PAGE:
The UK's new quarantine rules for incoming travellers come into force today (8 June), with arrivals into the country now having to undergo a mandatory 14-day period of self-isolation.
The measure is being introduced to prevent new infections from imported cases.
Travellers must fill in a form with their contact information and the address of their accommodation, which health officials will use to perform spot checks to ensure compliance.
The measures apply not just to those arriving by air travel, but by other means of transport such as ferry.
Here's everything you need to know:
How does it all work?
If you arrive in the UK from 8 June onwards, you must complete a 'Public Health passenger locator form' before you travel.
You cannot submit the form until 48 hours before you’re due to arrive in the UK.
You’ll need to show your completed form when you arrive at the UK border, either by printing a copy, or showing it on your phone.
Once in the UK, you'll need to go straight to the place you’re staying, only using public transport if you have no other option.
If you do have to use public transport, you will have wear something that covers your nose and mouth, and stay 2 metres apart from other people.
Once you have arrived at your declared address, you must self-isolate there for 14 days, where you can have food and other necessities delivered.
You should not have visitors, including friends and family, unless they are providing essential care.
The only friends and family who you can have contact with are those who travelled with you or people who you are staying with.
You cannot go out to work or school or visit public areas. You should not go shopping. If you require help buying groceries, other shopping or picking up medication, you should ask friends or relatives or order a delivery.
You must only exercise within your home or garden. You cannot leave your home to walk your dog.
For more information on the new measures, head to the Government's website
What are the punishments for not following the rules?
Once the rules come into place you may be fined £100 if you refuse to provide your contact details in England (or £60 in Northern Ireland and Scotland).
You may be fined more if you break this rule more than once.
You may be also fined £1,000 if you refuse to self-isolate in England or Northern Ireland (£480 in Scotland), or you could face further action.
In Scotland, persistent offenders can be reported to the procurator fiscal for potential prosecution and a maximum £5,000 fine.
Is anybody exempt from the new rules?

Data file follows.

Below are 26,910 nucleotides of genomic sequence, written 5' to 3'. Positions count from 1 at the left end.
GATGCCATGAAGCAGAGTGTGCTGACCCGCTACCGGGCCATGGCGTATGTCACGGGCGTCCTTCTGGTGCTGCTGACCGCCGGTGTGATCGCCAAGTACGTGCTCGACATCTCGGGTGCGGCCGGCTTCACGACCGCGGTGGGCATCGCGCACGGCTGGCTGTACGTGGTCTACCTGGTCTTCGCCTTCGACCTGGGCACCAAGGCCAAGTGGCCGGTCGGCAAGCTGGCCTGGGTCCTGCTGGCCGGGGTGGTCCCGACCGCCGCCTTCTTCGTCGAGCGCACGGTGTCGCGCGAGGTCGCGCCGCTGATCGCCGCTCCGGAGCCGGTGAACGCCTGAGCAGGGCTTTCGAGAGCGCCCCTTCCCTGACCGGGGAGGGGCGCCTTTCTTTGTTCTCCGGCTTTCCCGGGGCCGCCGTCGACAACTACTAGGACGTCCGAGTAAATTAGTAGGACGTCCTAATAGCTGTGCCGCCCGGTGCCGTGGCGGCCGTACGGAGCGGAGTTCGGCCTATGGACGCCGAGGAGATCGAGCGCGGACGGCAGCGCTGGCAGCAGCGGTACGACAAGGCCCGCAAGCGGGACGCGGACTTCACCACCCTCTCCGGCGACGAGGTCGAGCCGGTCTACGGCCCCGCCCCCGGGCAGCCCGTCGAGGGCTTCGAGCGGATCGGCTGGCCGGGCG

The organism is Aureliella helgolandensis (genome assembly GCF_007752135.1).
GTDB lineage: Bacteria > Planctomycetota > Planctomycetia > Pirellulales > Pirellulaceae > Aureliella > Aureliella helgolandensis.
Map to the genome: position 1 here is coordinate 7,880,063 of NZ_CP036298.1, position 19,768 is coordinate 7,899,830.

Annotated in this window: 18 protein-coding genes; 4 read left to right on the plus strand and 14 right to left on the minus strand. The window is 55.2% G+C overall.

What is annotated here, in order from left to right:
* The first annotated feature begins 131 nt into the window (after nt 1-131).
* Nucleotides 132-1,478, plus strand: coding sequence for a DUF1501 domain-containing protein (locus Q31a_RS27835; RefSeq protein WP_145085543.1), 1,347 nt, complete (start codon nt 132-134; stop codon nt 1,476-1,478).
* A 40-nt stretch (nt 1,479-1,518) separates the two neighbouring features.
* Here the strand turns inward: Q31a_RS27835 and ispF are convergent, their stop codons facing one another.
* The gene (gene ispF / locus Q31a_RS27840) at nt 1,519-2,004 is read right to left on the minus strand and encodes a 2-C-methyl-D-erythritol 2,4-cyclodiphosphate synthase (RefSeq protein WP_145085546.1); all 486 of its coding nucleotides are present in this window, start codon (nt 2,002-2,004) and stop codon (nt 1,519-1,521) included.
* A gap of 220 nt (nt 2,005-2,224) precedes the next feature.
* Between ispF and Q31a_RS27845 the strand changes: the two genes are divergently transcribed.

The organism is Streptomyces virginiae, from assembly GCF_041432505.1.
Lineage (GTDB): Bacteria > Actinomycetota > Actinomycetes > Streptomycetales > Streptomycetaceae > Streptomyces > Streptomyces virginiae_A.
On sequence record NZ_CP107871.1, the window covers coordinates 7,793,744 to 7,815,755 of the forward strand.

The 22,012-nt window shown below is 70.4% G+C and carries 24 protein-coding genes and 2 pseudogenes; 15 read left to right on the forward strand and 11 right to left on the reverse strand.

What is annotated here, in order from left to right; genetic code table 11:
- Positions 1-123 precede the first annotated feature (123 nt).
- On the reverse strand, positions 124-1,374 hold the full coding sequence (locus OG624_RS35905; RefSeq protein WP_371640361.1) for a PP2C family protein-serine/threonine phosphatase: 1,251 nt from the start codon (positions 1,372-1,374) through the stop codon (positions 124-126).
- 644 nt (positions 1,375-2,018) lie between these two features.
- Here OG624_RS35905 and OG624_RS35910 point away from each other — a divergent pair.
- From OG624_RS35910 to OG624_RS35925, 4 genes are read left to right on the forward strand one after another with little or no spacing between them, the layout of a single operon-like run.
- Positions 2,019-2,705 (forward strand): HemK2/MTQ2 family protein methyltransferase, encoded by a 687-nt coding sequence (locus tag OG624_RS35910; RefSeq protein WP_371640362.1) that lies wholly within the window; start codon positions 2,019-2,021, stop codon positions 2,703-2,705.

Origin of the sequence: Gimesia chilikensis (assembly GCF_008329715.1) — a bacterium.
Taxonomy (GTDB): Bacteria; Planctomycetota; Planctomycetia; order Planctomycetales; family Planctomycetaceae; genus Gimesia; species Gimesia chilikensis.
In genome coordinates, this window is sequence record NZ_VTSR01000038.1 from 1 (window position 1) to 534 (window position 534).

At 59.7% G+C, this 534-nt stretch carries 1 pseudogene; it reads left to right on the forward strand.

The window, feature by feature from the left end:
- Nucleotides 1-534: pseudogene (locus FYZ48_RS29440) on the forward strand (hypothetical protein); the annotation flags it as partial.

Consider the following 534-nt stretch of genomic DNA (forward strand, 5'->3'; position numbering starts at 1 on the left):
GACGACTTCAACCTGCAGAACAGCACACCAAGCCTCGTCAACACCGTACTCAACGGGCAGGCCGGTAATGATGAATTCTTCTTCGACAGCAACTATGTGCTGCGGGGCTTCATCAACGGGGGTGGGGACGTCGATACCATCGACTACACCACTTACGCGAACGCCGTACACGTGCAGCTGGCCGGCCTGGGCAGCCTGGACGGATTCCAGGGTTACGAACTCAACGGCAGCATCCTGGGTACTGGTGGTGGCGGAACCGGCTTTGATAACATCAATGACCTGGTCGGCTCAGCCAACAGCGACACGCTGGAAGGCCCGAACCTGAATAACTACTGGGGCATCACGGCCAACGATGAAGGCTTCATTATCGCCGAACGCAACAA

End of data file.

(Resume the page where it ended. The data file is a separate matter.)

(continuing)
You do not need to complete the form or self-isolate if you’re travelling from one of the following places, and you were there for 14 days or more:
- the Channel Islands
- the Isle of Man
If you spent less than 14 days in any of the above place, you will still need to complete the form and self-isolate for 14 days.
There are other exceptions to the rules too:
- Members of diplomatic missions and consular posts in the UK
- Officers, servants or representatives of international organisations
- Representatives at an international or UK conference granted privileges and immunities
If you fall into the above categories, you do not need to complete a Public Health passenger locator form.
But if family members or other dependents travel with you, they will still need to self-isolate for 14 days after they arrive.
For more information on those exempt from the new quarantine measures, head to the Government's website
Is it currently safe to travel?
The Foreign & Commonwealth Office (FCO) currently advises British people against all non-essential travel worldwide.
This advice took effect on 17 March, and while it initially applied for a period of 30 days, the travel ban is now listed as “indefinite”.
“The COVID-19 pandemic has led to unprecedented international border closures and other restrictions,” said the FCO. “All countries may restrict travel without notice.”
That indefinite ruling remains in place, even as other countries begin to relax their measures; there's no telling how things will play out.
Transport Secretary Grant Shapps recently said he would certainly not be booking a summer holiday at present.
Speaking to BBC Radio 4's Today programme in April, Mr Shapps said that "clearly people will want to see what the trajectory of this disease is in the next few weeks".
"I won't be booking a summer holiday at this point, let's put it that way."
For more information on travelling abroad, head to the Government's website